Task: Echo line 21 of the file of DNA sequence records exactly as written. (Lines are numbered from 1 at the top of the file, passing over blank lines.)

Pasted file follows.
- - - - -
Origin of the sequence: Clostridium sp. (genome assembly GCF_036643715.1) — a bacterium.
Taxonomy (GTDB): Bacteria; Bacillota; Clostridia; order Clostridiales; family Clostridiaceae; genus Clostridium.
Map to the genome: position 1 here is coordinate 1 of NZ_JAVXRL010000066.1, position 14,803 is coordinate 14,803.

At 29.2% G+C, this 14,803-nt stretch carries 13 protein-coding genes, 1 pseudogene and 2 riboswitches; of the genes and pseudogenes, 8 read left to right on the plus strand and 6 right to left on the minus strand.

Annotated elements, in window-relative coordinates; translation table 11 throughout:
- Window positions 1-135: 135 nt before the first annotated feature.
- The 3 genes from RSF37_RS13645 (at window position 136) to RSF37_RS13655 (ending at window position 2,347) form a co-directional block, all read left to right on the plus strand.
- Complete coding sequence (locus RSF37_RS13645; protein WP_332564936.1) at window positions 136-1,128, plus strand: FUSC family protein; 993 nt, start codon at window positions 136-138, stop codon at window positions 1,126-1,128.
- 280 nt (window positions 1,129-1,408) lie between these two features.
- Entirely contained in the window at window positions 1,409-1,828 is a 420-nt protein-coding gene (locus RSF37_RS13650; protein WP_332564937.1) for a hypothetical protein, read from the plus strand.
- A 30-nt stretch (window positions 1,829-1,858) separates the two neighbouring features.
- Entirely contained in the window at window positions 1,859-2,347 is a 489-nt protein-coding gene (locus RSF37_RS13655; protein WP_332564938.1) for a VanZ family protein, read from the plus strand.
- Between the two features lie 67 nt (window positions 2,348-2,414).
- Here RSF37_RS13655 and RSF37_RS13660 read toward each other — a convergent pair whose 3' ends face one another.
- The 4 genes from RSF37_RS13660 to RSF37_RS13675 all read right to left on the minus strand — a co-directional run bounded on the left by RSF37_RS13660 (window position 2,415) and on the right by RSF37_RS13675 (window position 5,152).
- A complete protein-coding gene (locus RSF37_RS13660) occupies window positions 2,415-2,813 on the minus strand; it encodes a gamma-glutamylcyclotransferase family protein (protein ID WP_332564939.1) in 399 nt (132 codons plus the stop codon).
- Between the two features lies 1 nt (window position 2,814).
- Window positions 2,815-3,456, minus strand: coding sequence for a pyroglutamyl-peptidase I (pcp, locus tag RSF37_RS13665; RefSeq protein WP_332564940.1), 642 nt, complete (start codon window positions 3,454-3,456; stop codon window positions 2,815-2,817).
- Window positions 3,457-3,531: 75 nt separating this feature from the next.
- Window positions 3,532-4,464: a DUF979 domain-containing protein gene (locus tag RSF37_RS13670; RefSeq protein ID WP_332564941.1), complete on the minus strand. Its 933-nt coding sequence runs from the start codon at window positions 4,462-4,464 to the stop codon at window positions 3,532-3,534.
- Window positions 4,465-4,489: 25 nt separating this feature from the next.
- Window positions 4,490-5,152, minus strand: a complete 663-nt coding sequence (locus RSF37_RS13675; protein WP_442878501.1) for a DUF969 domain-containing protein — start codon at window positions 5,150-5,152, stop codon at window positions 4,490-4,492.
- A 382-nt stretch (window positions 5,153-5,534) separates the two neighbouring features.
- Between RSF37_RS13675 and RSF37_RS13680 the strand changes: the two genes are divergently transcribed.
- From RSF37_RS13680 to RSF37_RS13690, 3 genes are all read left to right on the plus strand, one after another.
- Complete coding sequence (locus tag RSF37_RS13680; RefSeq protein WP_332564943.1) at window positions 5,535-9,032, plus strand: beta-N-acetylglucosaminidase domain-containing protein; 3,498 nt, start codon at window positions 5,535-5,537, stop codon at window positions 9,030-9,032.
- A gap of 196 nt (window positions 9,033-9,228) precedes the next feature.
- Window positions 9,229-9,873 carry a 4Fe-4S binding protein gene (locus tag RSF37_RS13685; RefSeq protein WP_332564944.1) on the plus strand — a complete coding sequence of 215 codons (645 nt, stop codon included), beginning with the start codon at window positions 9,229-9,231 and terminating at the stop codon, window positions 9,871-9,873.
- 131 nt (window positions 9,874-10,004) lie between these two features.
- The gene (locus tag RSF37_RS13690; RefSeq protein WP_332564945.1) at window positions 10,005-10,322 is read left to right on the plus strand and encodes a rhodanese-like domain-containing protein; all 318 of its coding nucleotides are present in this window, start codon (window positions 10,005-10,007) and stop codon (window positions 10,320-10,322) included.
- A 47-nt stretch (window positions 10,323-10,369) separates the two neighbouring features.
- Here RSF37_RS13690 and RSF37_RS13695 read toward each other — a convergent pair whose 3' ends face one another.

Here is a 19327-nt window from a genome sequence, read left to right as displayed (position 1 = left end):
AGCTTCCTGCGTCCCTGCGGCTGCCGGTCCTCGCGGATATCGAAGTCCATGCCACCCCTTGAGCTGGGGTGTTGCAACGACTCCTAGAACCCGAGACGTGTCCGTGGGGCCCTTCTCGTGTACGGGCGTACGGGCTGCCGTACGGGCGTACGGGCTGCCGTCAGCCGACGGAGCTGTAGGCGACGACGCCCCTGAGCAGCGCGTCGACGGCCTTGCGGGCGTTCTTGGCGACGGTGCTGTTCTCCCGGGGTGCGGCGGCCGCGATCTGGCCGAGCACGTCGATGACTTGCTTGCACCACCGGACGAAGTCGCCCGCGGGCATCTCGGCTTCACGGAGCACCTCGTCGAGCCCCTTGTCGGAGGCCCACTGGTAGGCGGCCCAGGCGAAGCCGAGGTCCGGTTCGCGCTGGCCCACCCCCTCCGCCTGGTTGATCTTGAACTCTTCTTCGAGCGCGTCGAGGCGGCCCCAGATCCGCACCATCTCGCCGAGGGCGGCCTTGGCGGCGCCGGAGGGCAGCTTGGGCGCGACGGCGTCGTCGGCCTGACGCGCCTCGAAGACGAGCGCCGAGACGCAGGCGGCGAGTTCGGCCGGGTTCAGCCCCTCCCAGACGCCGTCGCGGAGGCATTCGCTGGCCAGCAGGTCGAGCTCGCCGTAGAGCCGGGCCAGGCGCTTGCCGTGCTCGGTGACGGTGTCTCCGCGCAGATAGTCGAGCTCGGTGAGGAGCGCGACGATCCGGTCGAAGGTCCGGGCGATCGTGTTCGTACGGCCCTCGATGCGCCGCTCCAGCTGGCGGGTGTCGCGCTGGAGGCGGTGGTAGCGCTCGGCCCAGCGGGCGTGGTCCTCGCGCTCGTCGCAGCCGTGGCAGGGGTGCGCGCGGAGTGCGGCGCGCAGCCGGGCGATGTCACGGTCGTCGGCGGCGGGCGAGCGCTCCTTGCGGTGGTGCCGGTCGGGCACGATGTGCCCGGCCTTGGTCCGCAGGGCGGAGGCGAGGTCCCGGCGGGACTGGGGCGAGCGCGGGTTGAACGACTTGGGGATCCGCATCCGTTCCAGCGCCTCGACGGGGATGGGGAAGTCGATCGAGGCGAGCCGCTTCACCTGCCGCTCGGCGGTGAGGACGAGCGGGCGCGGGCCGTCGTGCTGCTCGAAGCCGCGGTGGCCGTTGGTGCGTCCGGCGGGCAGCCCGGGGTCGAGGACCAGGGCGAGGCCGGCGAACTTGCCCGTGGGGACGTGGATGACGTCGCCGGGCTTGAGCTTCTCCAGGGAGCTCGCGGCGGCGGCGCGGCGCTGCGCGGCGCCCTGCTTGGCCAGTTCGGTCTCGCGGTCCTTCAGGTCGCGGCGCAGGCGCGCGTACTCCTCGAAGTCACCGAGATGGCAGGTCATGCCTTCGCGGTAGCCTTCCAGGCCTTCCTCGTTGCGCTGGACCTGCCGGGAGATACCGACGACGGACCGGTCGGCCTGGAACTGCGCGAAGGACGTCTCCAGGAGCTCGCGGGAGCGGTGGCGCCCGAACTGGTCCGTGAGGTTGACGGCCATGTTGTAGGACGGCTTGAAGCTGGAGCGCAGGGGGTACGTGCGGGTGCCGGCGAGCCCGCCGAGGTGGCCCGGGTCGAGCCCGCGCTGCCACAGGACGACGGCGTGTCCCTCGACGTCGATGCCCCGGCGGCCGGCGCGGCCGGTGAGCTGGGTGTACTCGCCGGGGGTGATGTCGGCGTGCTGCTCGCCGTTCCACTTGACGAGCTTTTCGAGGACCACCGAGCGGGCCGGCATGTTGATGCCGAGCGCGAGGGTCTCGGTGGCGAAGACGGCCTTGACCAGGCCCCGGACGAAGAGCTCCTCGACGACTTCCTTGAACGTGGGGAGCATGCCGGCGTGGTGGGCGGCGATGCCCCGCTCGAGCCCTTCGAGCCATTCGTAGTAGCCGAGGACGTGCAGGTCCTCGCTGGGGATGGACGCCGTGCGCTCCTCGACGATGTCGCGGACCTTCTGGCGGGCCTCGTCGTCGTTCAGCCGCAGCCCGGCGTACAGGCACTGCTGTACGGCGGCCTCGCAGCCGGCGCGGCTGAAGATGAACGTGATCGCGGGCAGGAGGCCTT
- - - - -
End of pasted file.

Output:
- Window positions 4,465-4,489: 25 nt separating this feature from the next.